reverse transcriptase


reverse tran·scrip·tase

noun \-ˌtran-ˈskrip-(ˌ)tās, -(ˌ)tāz\

Definition of REVERSE TRANSCRIPTASE

:  a polymerase especially of retroviruses that catalyzes the formation of DNA using RNA as a template

First Known Use of REVERSE TRANSCRIPTASE

1971

reverse transcriptase

noun    (Medical Dictionary)

Medical Definition of REVERSE TRANSCRIPTASE

: a polymerase especially of retroviruses that catalyzes the formation of DNA using RNA as a template

reverse transcriptase

noun    (Concise Encyclopedia)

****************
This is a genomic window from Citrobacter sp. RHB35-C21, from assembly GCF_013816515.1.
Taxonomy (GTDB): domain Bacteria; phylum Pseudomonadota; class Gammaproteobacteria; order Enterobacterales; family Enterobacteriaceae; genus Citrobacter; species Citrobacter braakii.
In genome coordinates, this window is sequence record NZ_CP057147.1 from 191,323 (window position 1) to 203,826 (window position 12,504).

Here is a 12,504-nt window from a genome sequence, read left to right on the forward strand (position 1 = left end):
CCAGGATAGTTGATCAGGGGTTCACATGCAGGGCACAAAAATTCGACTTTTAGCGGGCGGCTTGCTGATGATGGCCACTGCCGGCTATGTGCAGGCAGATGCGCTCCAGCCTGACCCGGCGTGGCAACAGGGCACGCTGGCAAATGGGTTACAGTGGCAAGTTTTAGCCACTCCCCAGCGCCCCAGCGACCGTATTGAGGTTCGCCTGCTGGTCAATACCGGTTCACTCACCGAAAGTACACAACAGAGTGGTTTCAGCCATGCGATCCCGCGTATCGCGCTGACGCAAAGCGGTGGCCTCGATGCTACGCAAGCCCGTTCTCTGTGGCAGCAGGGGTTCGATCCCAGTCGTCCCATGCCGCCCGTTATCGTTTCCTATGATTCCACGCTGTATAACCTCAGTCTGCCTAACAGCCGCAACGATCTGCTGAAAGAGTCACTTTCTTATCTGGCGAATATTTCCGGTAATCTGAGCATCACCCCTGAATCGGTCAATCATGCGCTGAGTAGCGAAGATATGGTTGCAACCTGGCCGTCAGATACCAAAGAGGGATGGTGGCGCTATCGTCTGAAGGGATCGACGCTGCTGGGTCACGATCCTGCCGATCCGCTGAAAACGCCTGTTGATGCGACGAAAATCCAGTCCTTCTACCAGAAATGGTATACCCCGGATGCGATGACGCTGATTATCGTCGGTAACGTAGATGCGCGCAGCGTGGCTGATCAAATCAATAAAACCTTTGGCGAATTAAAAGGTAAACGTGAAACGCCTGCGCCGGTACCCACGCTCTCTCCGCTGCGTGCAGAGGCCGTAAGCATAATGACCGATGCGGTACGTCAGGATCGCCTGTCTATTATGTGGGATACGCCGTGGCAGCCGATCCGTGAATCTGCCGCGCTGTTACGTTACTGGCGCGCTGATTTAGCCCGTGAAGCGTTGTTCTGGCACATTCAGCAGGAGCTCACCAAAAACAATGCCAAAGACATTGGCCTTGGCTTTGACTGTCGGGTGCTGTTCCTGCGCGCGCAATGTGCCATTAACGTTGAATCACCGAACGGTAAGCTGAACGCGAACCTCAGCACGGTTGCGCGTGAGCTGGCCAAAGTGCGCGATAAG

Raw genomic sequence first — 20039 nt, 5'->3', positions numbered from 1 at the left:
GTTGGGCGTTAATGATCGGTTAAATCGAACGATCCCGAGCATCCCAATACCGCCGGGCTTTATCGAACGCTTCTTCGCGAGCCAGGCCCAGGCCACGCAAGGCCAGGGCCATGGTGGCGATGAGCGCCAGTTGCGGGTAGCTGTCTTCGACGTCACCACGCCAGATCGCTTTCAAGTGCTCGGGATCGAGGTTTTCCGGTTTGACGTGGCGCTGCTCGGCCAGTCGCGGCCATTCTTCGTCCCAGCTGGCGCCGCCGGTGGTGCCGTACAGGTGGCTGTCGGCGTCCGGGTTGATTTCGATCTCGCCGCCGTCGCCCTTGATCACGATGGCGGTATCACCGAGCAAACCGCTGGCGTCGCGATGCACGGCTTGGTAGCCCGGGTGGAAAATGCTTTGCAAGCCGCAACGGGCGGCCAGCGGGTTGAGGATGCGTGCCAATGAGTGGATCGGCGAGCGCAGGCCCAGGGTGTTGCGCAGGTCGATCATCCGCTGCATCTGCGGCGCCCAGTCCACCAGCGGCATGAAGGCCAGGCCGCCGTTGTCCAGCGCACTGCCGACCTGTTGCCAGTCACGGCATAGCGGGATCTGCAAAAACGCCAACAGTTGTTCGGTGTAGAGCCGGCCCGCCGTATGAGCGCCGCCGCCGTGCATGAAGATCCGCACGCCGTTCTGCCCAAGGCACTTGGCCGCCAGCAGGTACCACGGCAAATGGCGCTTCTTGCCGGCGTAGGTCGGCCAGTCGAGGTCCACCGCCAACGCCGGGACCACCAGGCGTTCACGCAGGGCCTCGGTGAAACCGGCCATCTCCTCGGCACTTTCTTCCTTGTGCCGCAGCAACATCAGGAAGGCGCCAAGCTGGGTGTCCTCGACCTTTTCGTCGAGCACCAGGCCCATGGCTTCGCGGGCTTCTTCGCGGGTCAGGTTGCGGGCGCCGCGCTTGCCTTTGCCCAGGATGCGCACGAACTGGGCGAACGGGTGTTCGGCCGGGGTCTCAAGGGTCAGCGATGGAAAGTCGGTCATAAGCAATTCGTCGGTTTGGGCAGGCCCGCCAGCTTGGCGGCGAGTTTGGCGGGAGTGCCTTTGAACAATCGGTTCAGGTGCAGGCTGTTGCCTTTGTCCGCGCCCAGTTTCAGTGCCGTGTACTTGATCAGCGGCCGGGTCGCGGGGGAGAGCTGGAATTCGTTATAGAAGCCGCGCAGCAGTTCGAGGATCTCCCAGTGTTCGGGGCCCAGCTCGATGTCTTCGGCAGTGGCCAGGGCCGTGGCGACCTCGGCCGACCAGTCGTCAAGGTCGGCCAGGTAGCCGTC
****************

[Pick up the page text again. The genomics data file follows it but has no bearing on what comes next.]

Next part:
An enzyme encoded from the genetic material of retroviruses. Following entry of a retrovirus into a host cell, reverse transcriptase catalyzes the transcription of the virus's RNA (ribonucleic acid) into DNA (deoxyribonucleic acid). This “reverse” transcription enables the virus's genome to be inserted into the genome of the host cell, resulting in the production of more RNA virus from its DNA. Examples of retroviruses encoding reverse transcriptase include Rous sarcoma virus (RSV) and human immunodeficiency virus (HIV), the cause of acquired immunodeficiency syndrome (AIDS).

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